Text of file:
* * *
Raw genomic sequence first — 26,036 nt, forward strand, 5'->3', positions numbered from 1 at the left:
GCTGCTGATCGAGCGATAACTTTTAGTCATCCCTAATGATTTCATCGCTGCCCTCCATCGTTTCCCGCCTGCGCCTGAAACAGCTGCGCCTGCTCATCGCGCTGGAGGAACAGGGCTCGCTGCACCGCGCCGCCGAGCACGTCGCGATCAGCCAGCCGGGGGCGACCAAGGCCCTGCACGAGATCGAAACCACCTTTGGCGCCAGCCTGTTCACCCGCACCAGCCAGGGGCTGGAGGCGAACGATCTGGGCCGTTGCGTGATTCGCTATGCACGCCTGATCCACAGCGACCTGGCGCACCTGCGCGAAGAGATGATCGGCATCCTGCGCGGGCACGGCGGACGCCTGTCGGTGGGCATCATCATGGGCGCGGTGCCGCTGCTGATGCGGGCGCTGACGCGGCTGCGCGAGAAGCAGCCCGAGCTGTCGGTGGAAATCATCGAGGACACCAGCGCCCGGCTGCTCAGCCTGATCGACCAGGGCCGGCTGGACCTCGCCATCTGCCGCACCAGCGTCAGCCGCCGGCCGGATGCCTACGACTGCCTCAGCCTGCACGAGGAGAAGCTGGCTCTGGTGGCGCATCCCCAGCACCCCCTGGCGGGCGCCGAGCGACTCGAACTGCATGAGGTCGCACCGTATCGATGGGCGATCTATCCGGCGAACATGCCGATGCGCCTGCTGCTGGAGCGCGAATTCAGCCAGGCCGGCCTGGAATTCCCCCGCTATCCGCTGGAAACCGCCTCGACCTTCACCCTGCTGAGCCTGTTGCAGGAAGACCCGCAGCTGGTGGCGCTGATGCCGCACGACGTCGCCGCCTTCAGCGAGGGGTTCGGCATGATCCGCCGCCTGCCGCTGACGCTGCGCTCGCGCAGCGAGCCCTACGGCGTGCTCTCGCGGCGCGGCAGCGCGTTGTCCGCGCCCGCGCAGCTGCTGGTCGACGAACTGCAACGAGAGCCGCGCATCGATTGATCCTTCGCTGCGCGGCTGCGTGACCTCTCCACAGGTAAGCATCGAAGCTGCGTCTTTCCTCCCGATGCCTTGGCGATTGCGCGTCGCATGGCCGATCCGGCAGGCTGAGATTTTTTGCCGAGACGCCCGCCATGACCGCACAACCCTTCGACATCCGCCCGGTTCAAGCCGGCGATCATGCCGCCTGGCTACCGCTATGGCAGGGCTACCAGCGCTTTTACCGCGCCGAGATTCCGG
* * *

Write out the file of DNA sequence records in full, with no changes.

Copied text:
Raw genomic sequence first — 26,036 nt, forward strand, 5'->3', positions numbered from 1 at the left:
GCTGCTGATCGAGCGATAACTTTTAGTCATCCCTAATGATTTCATCGCTGCCCTCCATCGTTTCCCGCCTGCGCCTGAAACAGCTGCGCCTGCTCATCGCGCTGGAGGAACAGGGCTCGCTGCACCGCGCCGCCGAGCACGTCGCGATCAGCCAGCCGGGGGCGACCAAGGCCCTGCACGAGATCGAAACCACCTTTGGCGCCAGCCTGTTCACCCGCACCAGCCAGGGGCTGGAGGCGAACGATCTGGGCCGTTGCGTGATTCGCTATGCACGCCTGATCCACAGCGACCTGGCGCACCTGCGCGAAGAGATGATCGGCATCCTGCGCGGGCACGGCGGACGCCTGTCGGTGGGCATCATCATGGGCGCGGTGCCGCTGCTGATGCGGGCGCTGACGCGGCTGCGCGAGAAGCAGCCCGAGCTGTCGGTGGAAATCATCGAGGACACCAGCGCCCGGCTGCTCAGCCTGATCGACCAGGGCCGGCTGGACCTCGCCATCTGCCGCACCAGCGTCAGCCGCCGGCCGGATGCCTACGACTGCCTCAGCCTGCACGAGGAGAAGCTGGCTCTGGTGGCGCATCCCCAGCACCCCCTGGCGGGCGCCGAGCGACTCGAACTGCATGAGGTCGCACCGTATCGATGGGCGATCTATCCGGCGAACATGCCGATGCGCCTGCTGCTGGAGCGCGAATTCAGCCAGGCCGGCCTGGAATTCCCCCGCTATCCGCTGGAAACCGCCTCGACCTTCACCCTGCTGAGCCTGTTGCAGGAAGACCCGCAGCTGGTGGCGCTGATGCCGCACGACGTCGCCGCCTTCAGCGAGGGGTTCGGCATGATCCGCCGCCTGCCGCTGACGCTGCGCTCGCGCAGCGAGCCCTACGGCGTGCTCTCGCGGCGCGGCAGCGCGTTGTCCGCGCCCGCGCAGCTGCTGGTCGACGAACTGCAACGAGAGCCGCGCATCGATTGATCCTTCGCTGCGCGGCTGCGTGACCTCTCCACAGGTAAGCATCGAAGCTGCGTCTTTCCTCCCGATGCCTTGGCGATTGCGCGTCGCATGGCCGATCCGGCAGGCTGAGATTTTTTGCCGAGACGCCCGCCATGACCGCACAACCCTTCGACATCCGCCCGGTTCAAGCCGGCGATCATGCCGCCTGGCTACCGCTATGGCAGGGCTACCAGCGCTTTTACCGCGCCGAGATTCCGG